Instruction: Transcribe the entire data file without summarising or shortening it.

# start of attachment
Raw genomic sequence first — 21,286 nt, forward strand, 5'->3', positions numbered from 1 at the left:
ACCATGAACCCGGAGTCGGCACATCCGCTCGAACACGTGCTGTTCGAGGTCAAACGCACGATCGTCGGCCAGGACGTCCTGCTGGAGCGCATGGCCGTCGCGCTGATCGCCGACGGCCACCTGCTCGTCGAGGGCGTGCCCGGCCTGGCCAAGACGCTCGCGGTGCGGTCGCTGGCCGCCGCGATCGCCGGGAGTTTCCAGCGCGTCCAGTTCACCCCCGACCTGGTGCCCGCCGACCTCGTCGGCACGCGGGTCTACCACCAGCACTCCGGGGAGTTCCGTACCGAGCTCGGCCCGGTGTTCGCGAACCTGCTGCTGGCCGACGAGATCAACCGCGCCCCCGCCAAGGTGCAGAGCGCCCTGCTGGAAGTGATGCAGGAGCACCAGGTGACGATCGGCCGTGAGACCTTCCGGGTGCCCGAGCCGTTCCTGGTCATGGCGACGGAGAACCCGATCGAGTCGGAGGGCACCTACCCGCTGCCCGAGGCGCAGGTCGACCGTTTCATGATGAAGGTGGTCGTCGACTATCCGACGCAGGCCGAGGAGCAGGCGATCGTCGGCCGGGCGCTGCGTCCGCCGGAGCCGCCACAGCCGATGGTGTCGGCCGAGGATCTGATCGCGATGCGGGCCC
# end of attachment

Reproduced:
Raw genomic sequence first — 21,286 nt, forward strand, 5'->3', positions numbered from 1 at the left:
ACCATGAACCCGGAGTCGGCACATCCGCTCGAACACGTGCTGTTCGAGGTCAAACGCACGATCGTCGGCCAGGACGTCCTGCTGGAGCGCATGGCCGTCGCGCTGATCGCCGACGGCCACCTGCTCGTCGAGGGCGTGCCCGGCCTGGCCAAGACGCTCGCGGTGCGGTCGCTGGCCGCCGCGATCGCCGGGAGTTTCCAGCGCGTCCAGTTCACCCCCGACCTGGTGCCCGCCGACCTCGTCGGCACGCGGGTCTACCACCAGCACTCCGGGGAGTTCCGTACCGAGCTCGGCCCGGTGTTCGCGAACCTGCTGCTGGCCGACGAGATCAACCGCGCCCCCGCCAAGGTGCAGAGCGCCCTGCTGGAAGTGATGCAGGAGCACCAGGTGACGATCGGCCGTGAGACCTTCCGGGTGCCCGAGCCGTTCCTGGTCATGGCGACGGAGAACCCGATCGAGTCGGAGGGCACCTACCCGCTGCCCGAGGCGCAGGTCGACCGTTTCATGATGAAGGTGGTCGTCGACTATCCGACGCAGGCCGAGGAGCAGGCGATCGTCGGCCGGGCGCTGCGTCCGCCGGAGCCGCCACAGCCGATGGTGTCGGCCGAGGATCTGATCGCGATGCGGGCCC